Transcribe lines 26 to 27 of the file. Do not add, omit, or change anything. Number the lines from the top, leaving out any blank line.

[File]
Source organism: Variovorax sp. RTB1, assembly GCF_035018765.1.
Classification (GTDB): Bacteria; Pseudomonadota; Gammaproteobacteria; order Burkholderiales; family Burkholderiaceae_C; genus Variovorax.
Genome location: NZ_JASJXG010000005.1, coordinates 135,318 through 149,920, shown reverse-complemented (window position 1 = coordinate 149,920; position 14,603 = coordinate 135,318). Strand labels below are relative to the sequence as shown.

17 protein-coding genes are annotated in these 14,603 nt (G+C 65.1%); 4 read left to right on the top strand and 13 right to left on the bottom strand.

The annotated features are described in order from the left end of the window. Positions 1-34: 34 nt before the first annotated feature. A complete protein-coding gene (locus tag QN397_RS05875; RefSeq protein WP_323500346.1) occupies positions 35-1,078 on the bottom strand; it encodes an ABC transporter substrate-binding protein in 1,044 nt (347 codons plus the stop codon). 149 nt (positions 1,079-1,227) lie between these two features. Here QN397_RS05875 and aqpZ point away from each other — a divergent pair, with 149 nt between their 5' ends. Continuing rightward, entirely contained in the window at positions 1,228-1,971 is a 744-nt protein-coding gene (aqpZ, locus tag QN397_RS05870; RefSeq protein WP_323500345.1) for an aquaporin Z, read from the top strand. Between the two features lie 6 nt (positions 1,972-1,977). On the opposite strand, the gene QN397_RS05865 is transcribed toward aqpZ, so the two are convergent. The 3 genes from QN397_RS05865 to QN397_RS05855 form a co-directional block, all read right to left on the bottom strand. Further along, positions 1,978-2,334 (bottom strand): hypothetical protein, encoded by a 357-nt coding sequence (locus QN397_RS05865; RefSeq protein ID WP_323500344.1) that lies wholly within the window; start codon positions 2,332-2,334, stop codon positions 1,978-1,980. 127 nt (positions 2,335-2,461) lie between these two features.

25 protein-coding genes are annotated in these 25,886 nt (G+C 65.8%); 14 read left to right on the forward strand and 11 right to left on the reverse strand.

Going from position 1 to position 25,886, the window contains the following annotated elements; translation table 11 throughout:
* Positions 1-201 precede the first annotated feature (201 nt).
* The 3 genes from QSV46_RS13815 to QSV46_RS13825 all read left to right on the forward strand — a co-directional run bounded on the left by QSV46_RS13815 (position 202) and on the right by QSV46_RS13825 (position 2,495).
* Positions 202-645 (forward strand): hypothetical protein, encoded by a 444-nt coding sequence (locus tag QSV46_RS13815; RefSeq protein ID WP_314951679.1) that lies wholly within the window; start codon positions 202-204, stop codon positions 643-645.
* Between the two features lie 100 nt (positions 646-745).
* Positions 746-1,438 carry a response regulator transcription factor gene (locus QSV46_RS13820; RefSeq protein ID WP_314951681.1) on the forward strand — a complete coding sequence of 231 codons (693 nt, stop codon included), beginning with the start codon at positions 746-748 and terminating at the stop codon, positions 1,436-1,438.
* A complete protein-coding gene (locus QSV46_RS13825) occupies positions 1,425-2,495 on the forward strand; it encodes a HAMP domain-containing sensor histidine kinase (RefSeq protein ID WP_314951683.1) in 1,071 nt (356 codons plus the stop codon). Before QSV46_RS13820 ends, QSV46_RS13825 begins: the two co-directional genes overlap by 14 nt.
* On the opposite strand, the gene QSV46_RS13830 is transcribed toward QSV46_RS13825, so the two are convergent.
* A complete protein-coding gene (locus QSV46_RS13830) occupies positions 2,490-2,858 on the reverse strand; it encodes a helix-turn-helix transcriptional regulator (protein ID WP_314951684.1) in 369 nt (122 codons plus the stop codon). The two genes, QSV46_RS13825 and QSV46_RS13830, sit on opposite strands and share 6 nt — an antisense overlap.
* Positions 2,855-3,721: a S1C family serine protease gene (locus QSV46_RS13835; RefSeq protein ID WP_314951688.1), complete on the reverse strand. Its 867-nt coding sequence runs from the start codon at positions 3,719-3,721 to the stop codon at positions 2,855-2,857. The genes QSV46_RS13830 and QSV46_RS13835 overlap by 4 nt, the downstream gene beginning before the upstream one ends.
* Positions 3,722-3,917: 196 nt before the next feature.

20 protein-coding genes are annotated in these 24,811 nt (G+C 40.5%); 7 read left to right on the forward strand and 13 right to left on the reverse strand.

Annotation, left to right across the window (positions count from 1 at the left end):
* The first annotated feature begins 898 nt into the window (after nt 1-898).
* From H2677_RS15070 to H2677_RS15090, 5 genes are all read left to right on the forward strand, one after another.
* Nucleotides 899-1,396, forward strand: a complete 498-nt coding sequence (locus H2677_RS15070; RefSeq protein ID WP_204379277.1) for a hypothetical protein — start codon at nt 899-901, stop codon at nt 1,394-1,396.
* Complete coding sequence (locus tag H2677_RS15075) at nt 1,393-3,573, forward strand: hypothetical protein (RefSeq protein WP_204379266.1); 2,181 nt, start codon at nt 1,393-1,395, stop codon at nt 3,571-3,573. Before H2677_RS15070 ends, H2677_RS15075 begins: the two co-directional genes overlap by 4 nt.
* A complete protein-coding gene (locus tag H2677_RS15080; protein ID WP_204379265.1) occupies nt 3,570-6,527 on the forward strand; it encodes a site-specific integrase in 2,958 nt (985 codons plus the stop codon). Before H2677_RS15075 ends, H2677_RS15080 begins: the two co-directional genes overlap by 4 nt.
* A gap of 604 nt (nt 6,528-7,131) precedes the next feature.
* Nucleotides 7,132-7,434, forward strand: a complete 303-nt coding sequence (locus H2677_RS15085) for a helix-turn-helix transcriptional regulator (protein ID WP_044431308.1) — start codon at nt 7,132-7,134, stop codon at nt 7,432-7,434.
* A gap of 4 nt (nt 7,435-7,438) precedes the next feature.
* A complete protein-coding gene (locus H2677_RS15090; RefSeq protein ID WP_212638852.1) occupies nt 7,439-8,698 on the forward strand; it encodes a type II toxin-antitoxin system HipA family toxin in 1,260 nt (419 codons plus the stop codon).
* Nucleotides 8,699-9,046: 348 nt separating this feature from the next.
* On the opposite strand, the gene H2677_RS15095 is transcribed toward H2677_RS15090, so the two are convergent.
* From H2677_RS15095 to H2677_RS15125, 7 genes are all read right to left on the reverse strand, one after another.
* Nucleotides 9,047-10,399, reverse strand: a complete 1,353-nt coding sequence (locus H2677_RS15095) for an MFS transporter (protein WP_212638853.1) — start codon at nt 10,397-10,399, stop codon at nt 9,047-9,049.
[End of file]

* Nucleotides 7,132-7,434, forward strand: a complete 303-nt coding sequence (locus H2677_RS15085) for a helix-turn-helix transcriptional regulator (protein ID WP_044431308.1) — start codon at nt 7,132-7,134, stop codon at nt 7,432-7,434.
* A gap of 4 nt (nt 7,435-7,438) precedes the next feature.